Album: “Lazaretto” (Third Man/Columbia
Jack White’s second solo album is steeped in tones of his adopted hometown, Nashville. Lighthearted piano, sprightly fiddle and soulful slide guitar lend a country twang to most of the 11 tracks.
White is more open musically on “Lazaretto” than any of his previous works, whether with the White Stripes, Raconteurs, Dead Weather or solo. He shares the vocal spotlight with fiddler-singer Lillie Mae Rische and Ruby Amanfu, who belongs to the Peacocks, an all-female band that backed White while touring for his first solo album, 2012’s “Blunderbuss.”
The Dead Weather-esque title single heralds the new album perfectly: a blend of White’s signature guitar-heavy blues rock seasoned with some folksy charm in the form of a violin solo.
Where “Blunderbuss” explored love and loss, “Lazaretto” is more about love and loneliness. Parlor piano opens an ode to solitary life, “Alone in My Home.” A country fiddle cries at the beginning of “Temporary Ground,” about life’s fleeting nature.
White does the crying and lets his distorted guitar do the talking on “High Ball Stepper.” Harmonica, organ and piano join in on another rocker, the boastful romp “Three Women” — the album’s only track White didn’t write alone; he shares credit with late blues guitarist Blind Willie McTell.
At 38, firmly rooted in rock’s lexicon and surrounded by Nashville’s rich musical history, White stretches out on “Laza- retto” and leaves his future wide open.
— Sandy Cohen, Associated Press
FIRST AID KIT
Album: “Stay Gold” (Columbia)
Sweden is less known for its folk scene than for its place in the pure pop market, where for decades the country has produced glistening, chrome-toned singles. For obvious reasons — climate, lack of cowboys and troubadours — country and western and earnest folk rock have seldom been ingredients. This makes young sibling duo First Aid Kit unique, and the proof is spread throughout their new album, “Stay Gold.”
Produced in Omaha by longtime Saddle Creek Records affiliate Michael Mogis, “Stay Gold” confirms artists eager to explore a big sound. “Shattered and Hollow” offers echoed drama with a minimal beat and Klara Svderberg’s huge voice, a vivid recollection of lost love ferried into the present. “Heaven Knows” should be a hit: a singalong gem with an uptempo shuffle-beat and a gigantic hook.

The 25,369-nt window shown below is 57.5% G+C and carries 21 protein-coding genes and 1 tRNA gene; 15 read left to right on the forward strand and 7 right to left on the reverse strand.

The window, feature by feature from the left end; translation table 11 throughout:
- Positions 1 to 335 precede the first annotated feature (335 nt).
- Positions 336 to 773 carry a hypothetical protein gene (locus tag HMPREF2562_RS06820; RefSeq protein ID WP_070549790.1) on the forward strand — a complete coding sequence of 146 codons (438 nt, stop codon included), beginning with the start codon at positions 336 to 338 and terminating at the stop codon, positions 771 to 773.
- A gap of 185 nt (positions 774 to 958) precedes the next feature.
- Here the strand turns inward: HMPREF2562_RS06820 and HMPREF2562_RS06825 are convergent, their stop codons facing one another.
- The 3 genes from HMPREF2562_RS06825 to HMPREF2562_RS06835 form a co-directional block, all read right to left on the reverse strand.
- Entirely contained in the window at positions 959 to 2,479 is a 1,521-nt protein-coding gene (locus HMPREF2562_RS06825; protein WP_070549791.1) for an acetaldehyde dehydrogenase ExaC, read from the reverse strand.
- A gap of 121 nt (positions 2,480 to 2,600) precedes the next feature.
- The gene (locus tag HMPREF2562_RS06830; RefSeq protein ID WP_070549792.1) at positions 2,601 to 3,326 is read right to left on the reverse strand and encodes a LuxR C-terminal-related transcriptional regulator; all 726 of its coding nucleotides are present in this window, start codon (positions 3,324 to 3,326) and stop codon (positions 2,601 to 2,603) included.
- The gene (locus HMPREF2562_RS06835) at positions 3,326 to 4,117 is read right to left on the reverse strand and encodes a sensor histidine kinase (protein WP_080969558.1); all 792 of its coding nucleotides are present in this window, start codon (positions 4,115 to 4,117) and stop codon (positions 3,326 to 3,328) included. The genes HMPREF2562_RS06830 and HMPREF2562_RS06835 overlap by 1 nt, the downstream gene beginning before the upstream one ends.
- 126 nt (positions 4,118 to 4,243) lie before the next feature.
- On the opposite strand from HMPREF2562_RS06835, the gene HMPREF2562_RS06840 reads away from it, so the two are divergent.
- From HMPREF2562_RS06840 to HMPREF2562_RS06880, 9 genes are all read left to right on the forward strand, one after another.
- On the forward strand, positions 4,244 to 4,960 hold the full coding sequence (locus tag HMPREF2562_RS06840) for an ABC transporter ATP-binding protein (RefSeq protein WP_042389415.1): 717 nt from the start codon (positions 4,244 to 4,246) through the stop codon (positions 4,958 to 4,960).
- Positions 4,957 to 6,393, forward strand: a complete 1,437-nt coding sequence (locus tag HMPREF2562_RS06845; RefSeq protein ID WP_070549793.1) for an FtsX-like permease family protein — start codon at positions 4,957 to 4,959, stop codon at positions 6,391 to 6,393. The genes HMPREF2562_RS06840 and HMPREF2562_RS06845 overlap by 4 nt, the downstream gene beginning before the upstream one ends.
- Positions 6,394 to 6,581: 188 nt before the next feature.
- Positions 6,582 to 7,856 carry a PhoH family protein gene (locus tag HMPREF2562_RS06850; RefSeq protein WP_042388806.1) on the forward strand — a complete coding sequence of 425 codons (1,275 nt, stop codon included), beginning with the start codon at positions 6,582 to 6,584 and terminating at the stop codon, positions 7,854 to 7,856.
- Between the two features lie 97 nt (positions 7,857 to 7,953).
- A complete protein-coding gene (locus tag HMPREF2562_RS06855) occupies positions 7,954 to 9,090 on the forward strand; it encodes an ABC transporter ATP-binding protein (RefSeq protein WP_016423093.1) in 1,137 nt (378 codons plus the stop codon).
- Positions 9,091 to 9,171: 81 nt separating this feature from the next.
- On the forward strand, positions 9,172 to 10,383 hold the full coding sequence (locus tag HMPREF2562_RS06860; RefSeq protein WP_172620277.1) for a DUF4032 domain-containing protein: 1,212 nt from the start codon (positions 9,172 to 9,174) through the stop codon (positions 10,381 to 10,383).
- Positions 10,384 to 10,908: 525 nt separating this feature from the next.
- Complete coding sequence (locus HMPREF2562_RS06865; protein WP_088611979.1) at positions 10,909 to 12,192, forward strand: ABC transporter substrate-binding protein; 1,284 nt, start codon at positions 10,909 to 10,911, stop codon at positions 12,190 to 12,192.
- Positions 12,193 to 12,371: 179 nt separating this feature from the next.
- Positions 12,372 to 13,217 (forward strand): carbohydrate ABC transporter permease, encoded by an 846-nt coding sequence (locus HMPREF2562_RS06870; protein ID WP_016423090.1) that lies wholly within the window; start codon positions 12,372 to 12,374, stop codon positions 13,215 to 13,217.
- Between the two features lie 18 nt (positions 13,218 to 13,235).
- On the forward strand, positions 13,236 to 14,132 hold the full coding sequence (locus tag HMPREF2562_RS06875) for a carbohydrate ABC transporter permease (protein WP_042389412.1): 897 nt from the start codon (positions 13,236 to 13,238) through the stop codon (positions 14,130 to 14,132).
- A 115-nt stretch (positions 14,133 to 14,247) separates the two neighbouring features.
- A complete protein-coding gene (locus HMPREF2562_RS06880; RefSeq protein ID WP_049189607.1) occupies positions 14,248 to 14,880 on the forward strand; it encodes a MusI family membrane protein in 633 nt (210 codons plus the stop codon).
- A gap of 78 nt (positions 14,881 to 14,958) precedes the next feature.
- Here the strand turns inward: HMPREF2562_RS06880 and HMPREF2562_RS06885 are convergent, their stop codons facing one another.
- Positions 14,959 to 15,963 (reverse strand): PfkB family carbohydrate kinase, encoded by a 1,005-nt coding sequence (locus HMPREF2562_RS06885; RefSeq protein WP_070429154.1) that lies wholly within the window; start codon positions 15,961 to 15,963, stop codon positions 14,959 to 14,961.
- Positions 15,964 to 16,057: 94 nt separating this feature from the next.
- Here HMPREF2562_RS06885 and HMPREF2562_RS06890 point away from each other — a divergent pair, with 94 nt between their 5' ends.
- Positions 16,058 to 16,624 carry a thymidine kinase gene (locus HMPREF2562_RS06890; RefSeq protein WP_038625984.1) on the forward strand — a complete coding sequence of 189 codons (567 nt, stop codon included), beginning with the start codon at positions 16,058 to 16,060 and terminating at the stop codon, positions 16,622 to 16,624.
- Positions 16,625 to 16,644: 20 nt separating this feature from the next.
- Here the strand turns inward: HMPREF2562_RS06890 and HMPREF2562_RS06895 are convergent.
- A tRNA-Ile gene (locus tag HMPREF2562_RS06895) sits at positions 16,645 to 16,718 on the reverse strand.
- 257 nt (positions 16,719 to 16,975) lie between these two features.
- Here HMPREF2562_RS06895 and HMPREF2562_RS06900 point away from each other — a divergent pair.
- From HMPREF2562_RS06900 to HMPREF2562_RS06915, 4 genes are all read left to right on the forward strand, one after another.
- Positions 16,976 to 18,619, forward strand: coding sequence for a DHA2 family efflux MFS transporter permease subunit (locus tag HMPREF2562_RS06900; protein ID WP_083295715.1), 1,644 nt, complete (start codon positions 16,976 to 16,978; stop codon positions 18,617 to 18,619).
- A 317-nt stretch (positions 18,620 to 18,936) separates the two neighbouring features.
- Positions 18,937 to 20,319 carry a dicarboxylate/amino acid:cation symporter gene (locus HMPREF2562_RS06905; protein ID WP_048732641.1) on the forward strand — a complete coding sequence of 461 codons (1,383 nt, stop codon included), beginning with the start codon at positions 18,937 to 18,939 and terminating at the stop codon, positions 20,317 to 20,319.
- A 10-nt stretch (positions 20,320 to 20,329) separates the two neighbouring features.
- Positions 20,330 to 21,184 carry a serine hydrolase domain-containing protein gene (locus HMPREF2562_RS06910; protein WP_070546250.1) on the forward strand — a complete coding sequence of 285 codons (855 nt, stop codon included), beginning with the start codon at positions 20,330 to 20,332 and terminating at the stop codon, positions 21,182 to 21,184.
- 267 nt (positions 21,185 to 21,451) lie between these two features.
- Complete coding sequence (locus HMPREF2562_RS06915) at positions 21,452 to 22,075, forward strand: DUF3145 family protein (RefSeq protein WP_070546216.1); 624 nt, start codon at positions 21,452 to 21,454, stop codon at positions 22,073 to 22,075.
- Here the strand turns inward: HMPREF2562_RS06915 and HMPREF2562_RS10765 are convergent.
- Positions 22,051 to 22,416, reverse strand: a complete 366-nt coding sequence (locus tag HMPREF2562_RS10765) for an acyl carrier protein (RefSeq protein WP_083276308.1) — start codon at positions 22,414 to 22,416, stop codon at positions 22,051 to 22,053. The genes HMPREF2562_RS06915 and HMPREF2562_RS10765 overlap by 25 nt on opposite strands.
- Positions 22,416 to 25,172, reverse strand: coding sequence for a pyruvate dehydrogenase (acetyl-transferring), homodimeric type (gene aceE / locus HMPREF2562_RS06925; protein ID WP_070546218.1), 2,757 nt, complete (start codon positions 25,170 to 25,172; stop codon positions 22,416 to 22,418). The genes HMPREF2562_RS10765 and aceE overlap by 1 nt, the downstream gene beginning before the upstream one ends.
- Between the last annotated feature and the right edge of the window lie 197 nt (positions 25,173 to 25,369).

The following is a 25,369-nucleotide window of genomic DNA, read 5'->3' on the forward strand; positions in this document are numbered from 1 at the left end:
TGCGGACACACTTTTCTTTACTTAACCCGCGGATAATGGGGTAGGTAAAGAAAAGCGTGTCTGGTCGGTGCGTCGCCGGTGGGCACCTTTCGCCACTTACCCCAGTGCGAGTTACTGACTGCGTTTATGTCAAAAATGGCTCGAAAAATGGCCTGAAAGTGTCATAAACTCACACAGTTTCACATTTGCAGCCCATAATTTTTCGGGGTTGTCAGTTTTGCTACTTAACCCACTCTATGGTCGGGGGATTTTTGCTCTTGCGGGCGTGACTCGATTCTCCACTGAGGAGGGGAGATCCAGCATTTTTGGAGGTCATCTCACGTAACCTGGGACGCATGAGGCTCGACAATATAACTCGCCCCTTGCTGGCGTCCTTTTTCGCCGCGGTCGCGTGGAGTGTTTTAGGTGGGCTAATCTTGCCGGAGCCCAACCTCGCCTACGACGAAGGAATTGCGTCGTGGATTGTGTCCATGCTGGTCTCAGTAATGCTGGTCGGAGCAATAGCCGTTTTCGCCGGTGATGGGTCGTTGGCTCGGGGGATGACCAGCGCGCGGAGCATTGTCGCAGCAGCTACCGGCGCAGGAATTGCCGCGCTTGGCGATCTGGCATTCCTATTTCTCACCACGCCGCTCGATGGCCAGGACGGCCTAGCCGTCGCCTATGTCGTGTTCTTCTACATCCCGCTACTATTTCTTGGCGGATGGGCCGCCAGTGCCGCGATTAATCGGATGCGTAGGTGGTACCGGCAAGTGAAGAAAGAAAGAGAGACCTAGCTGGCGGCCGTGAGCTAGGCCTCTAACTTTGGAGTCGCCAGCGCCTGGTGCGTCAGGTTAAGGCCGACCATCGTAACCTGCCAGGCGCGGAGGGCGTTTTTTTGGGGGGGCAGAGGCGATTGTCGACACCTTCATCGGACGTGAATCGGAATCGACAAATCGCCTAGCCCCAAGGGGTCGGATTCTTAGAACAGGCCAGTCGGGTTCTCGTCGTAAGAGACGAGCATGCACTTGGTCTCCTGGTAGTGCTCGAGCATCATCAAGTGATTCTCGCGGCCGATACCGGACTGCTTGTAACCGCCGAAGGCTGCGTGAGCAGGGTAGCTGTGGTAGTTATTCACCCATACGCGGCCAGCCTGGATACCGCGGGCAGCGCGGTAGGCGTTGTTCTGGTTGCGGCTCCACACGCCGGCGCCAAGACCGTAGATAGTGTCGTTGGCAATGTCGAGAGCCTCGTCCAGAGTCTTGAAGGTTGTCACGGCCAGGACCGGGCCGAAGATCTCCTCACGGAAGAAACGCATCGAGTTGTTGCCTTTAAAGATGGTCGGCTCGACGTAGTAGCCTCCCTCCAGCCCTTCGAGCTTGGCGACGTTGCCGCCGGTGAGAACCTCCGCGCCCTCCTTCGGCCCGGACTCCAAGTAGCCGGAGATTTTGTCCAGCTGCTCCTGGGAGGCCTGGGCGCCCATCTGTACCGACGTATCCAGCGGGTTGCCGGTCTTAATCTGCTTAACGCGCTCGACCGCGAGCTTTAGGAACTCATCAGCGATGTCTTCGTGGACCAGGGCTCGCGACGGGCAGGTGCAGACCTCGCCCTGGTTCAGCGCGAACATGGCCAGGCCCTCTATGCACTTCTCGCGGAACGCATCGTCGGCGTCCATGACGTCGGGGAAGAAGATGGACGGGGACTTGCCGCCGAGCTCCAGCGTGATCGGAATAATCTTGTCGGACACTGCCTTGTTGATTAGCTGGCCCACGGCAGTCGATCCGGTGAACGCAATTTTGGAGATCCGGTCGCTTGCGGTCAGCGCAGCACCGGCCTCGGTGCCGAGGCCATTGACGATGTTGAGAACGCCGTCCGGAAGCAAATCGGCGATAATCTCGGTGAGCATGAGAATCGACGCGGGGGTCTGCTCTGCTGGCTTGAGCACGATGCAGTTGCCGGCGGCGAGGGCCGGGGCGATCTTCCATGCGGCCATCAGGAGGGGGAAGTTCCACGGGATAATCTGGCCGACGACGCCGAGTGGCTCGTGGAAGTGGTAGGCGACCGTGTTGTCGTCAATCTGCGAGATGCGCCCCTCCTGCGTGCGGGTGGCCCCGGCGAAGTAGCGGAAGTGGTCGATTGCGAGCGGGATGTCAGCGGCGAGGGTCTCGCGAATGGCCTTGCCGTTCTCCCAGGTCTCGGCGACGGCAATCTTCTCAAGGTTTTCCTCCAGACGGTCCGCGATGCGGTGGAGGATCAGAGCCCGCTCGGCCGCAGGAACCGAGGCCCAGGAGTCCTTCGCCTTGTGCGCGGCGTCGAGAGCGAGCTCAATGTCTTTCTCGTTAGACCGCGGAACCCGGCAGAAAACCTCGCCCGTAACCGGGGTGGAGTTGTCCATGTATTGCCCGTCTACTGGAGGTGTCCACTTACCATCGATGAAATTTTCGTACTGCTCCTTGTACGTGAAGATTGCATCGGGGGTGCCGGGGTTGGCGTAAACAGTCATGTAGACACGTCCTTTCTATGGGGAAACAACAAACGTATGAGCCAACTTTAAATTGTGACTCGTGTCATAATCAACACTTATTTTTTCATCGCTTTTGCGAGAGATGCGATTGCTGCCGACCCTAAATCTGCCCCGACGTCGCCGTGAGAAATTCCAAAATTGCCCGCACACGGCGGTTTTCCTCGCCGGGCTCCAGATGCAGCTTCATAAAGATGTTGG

But the group often sounds more derivative than it does inspired, and clumsy lyrics don’t help. The first lines of the record, from “My Silver Lining,” offer a hint of what’s to come. “I don’t know if I’m scared of dying but I’m scared of living too fast too slow,” Klara explains with a forced twang, lost amid linguistic boulders and a cleverness that muddles meaning. “The Waitress Song” is a patronizing ballad about moving to a small town to become a waitress. “It’s a long, twisted road we are on,” Klara sings as a moaning violin takes flight. Surrounded by such thrills, the cliches sound less so.
The closer, “A Long Time Ago,” strives for a grand conclusion, but misses amid musical melodrama that sounds forced, a problem that permeates “Stay Gold.”
— Randall Roberts, Los Angeles Times
Album: “While You Were Sleeping” (Blue Note)
After building an underground following with a pair of sleek, electronic-edged soul-jazz albums, Jose James turned mainstream heads last year with his first record for the venerable Blue Note label. “No Beginning No End” presented the singer as an old soul with new ideas; it also earned countless comparisons to D’Angelo’s 2000 landmark, “Voodoo.”
His foot now in the door, James actively works against such comparisons on his second Blue Note set, which sprawls almost defiantly, from the folky title track to the psychedelic “Angel” to the behind-the-beat R&B of “U R the 1.” Guitarist Brad Allen Williams, a new addition to James’ band, pushes the music toward spiky indie rock, of all things, in “Anywhere U Go” and “EveryLittleThing,” which suggests Prince fronting Nine Inch Nails.
The result demonstrates a mastery of vibe. In his determination to establish his own lane, though, James has let his once-strong songwriting sag. For all their textural sparkle, these tunes don’t stick the way the earthier material on “No Beginning No End” did.
— Mikael Wood, Los Angeles Times